Influence of combined vitamin D supplementation and resistance exercise training on musculoskeletal health in frail older men and women
Principal Investigator: Dr Carolyn Greig, University of Birmingham
Investigating whether in older people a combination of vitamin D and resistance exercise can improve muscle and bone health.
The impact of geographic and socio-economic variation on the incidence of hip fracture, and upon death and recovery after hip fracture @(accordionItem.HeadingSize)>
The impact of geographic and socio-economic variation on the incidence of hip fracture, and upon death and recovery after hip fracture
Principal Investigator: Dr Celia Gregson, University of Bristol
The number of hip fractures and their outcomes varies across the UK due to healthcare inequalities. This study will identify the regions in the UK with the poorest outcomes and provide the evidence needed to improve local services and ensure high quality services for all hip fracture patients.
Early Career Grants
The purpose of each early career grant is to support a researcher in the early stages of their career through specific funding of a research project. The scheme aims to invest in the development of the next generation of outstanding osteoporosis researchers, therefore applicants will need to have demonstrated that they are on an upward trajectory with great potential, and are now ready to take the next step towards becoming an independent principal investigator.
Development and application of novel physical activity measurements in individuals with back pain and vertebral fractures @(accordionItem.HeadingSize)>
Development and application of novel physical activity measurements in individuals with back pain and vertebral fractures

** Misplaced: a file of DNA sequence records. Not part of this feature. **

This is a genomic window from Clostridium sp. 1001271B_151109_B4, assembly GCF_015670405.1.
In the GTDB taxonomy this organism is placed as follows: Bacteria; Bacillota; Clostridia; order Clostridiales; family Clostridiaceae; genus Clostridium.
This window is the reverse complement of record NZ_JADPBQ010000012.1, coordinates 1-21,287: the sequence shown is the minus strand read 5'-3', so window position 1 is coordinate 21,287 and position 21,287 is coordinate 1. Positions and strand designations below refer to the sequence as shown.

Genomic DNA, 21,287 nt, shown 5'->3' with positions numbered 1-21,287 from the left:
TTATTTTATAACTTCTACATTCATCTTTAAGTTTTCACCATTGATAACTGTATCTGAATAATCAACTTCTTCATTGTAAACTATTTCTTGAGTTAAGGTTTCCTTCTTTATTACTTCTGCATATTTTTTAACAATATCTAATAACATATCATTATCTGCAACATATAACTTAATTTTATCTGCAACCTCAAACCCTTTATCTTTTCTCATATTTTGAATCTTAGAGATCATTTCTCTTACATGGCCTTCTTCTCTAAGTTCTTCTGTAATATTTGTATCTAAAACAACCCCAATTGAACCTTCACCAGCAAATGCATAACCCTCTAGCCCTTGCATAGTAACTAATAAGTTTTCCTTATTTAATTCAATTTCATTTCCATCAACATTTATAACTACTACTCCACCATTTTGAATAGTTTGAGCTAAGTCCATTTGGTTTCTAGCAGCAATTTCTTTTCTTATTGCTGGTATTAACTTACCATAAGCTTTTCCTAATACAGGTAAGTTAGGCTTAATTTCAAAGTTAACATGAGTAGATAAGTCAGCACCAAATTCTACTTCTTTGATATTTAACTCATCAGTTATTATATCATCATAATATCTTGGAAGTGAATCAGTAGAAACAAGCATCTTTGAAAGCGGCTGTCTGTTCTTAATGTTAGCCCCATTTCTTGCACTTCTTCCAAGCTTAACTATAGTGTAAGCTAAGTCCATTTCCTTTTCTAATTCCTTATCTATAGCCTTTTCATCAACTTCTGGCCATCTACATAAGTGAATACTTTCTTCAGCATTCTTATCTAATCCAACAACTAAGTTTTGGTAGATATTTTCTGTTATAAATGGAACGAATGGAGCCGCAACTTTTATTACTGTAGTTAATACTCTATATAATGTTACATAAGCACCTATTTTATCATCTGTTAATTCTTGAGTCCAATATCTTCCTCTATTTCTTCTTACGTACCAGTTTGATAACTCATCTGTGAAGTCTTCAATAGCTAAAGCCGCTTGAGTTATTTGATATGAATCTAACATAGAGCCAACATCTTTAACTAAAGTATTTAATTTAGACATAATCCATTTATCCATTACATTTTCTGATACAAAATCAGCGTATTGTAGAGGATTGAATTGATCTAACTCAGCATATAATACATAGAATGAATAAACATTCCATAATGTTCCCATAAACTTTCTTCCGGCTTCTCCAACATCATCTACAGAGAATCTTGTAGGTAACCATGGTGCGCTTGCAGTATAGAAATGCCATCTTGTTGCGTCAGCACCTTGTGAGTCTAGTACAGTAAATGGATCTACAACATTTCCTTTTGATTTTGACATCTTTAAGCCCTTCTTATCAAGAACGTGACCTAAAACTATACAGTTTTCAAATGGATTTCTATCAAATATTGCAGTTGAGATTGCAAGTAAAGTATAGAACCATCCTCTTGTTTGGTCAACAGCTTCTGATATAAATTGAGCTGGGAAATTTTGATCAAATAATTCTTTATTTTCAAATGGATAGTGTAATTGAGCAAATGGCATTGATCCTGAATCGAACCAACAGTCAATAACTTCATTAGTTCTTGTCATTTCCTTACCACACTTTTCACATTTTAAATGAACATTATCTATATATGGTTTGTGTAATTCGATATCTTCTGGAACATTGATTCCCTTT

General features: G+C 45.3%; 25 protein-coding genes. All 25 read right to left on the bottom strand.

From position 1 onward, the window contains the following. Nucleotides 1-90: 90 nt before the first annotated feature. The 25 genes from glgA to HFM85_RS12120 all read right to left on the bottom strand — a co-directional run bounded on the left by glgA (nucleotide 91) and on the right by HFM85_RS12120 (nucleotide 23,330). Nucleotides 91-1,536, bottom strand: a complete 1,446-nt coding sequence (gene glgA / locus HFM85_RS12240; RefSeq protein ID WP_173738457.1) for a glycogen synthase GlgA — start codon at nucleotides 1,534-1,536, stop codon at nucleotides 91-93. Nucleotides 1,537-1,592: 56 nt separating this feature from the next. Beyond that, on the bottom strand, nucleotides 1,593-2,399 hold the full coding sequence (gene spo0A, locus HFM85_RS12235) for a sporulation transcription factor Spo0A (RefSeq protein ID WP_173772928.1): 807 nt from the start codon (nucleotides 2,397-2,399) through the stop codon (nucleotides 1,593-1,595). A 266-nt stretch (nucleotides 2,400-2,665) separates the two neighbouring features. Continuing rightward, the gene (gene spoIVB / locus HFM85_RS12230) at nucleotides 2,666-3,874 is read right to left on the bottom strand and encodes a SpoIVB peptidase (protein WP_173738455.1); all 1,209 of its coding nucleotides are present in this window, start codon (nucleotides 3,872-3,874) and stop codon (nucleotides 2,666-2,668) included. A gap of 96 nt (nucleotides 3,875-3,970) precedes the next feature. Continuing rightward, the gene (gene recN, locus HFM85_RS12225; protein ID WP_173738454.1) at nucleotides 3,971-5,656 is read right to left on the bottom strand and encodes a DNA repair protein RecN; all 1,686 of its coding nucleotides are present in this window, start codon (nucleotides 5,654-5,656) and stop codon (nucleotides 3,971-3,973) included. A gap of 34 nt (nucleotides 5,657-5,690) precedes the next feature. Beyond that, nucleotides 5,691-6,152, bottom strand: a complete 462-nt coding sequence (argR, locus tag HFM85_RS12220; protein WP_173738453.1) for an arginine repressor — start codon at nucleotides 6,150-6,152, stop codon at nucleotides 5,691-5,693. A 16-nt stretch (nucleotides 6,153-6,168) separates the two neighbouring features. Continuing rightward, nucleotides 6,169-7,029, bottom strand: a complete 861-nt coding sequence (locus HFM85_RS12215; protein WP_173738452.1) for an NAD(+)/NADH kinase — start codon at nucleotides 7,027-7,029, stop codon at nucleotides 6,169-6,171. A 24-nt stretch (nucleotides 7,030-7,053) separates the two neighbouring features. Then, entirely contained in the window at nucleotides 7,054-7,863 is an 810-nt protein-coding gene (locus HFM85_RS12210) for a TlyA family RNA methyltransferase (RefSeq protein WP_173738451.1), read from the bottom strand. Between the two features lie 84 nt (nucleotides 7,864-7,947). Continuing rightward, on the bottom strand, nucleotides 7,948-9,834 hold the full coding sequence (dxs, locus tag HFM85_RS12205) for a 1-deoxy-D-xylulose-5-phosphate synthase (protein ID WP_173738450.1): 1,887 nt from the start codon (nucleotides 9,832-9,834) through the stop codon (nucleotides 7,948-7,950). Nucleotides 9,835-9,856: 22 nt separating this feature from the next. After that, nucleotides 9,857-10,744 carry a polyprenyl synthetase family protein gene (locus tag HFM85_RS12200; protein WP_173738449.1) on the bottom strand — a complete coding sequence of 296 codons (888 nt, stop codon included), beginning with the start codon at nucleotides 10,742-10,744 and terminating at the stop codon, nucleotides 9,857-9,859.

Principal Investigator: Dr Alex Ireland, Manchester Metropolitan University
This study aims to provide the first clear description of physical activity in women with back pain with and without spine fractures. In the future this will help to develop different ways to improve physical activity, symptoms and function in people with spine fractures.
The purpose of each innovative grant is to support a highly innovative pilot study at the cutting-edge, to provide the critical data required to apply for funding from larger funding organisations.
Role of collagen-mineral nanomechanics in skeletal fragility @(accordionItem.HeadingSize)>
Role of collagen-mineral nanomechanics in skeletal fragility
Principal Investigator: Dr Richard Abel, Imperial College London
This study proposes to find out whether bone nanostructure is an important determinant of strength and fragility by comparing mechanics of osteoporotic and ‘healthy’ ageing bone. This understanding may help to develop new diagnostic tests for osteoporosis and novel treatments that work by restoring healthy bone elasticity.
Accredited by the Association of Medical Research Charities (AMRC)
We've been a member of the AMRC for over 26 years, and were awarded a certificate of best practise in medical and health research in the 2015 peer review audit.